Medical staff: the new heroes
From the very beginning of the Covid 19 pandemic, healthcare workers have been on the front line. In hospitals, as in the care-giving sector in general, many workers paid for their jobs with their lives, often due to insufficient protective equipment.
Nurses, doctors and other healthcare workers are therefore celebrated as “true heroes” by the media, public authorities and citizens. At 8 PM each night, videos of applauding at a window or balcony became an online viral trend in several parts of Europe, and will certainly be one of the most significant memories from the public response to the coronavirus.
But these displays of gratitude are not just trivial gestures. They were part of a range of concrete actions, including preparing meals for hospital workers by both Michelin-Star restaurants and ordinary people, to spontaneously creating massive supplies of medical protective clothing by private persons and companies. The symbolic support has also been visual. Cities and villages across Europe showed numerous illustrative testimonies bearing thankful words for the medical staff, from banners hanging on balconies, to children’s drawings pasted onto windows.
Nurses and doctors are depicted literally as the new super heroes of our troubled times, such as in murals that flourished in public spaces, for instance in Poland and Italy, which were then filmed or photographed by media. In Romania, a communication agency even had the idea to represent them as Saints and Gods, inspired by various religious iconographies (and arousing the ire of some religious leaders).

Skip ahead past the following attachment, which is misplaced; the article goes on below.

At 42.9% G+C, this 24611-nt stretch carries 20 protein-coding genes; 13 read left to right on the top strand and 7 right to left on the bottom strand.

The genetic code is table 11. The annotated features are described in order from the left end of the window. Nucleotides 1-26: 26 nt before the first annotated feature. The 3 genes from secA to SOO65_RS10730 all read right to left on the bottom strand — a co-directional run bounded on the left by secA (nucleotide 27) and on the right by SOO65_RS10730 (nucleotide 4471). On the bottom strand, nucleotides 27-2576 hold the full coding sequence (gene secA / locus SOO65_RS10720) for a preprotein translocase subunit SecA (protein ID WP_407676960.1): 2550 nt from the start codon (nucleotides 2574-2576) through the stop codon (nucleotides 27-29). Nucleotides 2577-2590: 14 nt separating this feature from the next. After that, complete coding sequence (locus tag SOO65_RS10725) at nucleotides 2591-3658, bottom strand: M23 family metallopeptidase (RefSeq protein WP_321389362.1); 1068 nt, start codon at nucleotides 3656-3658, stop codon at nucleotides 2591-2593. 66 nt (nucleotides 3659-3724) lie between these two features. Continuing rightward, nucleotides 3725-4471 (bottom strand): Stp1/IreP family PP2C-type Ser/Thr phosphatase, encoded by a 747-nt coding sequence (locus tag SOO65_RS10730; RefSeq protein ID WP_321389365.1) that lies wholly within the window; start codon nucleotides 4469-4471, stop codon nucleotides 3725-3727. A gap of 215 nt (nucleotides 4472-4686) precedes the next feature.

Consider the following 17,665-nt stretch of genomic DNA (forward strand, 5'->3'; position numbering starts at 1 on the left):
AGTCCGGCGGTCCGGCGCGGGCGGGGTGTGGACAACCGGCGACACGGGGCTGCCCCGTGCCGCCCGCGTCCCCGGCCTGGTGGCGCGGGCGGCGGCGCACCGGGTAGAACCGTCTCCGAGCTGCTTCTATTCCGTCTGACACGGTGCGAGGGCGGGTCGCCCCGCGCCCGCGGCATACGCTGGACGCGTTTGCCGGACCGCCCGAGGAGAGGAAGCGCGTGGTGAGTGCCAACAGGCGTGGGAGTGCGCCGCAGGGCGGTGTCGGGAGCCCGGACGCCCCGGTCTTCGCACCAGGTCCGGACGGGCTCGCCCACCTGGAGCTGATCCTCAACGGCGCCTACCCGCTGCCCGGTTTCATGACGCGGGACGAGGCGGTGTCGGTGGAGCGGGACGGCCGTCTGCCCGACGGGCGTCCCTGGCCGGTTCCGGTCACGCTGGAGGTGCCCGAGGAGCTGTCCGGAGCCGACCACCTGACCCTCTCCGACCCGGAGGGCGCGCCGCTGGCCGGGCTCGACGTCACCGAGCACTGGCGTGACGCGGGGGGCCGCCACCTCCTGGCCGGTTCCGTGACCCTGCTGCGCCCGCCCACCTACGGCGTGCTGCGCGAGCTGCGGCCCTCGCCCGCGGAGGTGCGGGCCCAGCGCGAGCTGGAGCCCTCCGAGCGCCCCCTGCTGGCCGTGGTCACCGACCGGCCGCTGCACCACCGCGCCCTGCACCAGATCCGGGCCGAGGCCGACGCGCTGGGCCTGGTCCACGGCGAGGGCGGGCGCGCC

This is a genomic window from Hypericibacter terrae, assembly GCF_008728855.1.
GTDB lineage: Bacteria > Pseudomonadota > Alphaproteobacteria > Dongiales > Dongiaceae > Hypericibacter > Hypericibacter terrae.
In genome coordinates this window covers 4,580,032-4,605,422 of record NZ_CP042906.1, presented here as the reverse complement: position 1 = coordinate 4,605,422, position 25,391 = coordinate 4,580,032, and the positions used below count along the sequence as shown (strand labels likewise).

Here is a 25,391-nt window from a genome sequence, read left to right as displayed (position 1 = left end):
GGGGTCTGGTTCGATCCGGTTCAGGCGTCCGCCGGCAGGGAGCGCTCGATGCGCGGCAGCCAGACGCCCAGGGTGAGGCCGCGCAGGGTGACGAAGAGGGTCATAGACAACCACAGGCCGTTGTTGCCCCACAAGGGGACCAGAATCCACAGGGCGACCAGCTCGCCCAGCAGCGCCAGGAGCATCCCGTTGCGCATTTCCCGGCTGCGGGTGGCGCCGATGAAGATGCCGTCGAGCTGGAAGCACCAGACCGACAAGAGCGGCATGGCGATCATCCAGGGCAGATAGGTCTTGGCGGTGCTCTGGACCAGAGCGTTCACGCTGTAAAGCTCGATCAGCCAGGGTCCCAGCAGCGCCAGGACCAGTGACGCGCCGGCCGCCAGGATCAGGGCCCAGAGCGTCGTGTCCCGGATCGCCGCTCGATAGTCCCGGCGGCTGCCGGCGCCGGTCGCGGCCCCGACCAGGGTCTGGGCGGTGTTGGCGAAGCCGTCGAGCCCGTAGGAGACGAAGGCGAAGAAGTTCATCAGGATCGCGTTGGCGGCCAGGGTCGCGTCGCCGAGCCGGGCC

Whether heroes or saints, medical workers are however also subject to fear and distrust. In several European countries, the media have reported acts of discrimination or even rejection perpetrated towards medical staff, by neighbours fearing they will be infected. Fortunately, those acts were often counterbalanced by new testimonies of support and solidarity.
Even if they mainly declared thanks to the people supporting them via various actions, medical workers also protested on a massive scale across the whole continent, against the lack of protection that made them extremely vulnerable to the virus. Taking inspiration from a French doctor who had launched a similar action, German doctors let themselves be photographed and filmed naked, claiming that nudity symbolised this absence of protection against the Coronavirus.
Both sets of protests seem to underline support for the crucial need of greater long-term investment in the public sector, of which healthcare is one of the pillars? A strong social security framework and a solid health care system are some of the main ideas of post-war Europe, even if their implementation was done with large discrepancies between countries. Applauding at 8 PM is fine, some say, but we should not forget that there were drastic cuts in the healthcare systems over the last few decades. Who will still be there to support the medical staff when the pandemic will be behind us?
Image credit: “Reconocimiento” (recognition), drawing from the sketchbook “Brief graphic recovery of terms of frequent use during the Sars-Cov-2 epidemic” by Carmela del Casar Ximénez, Spain.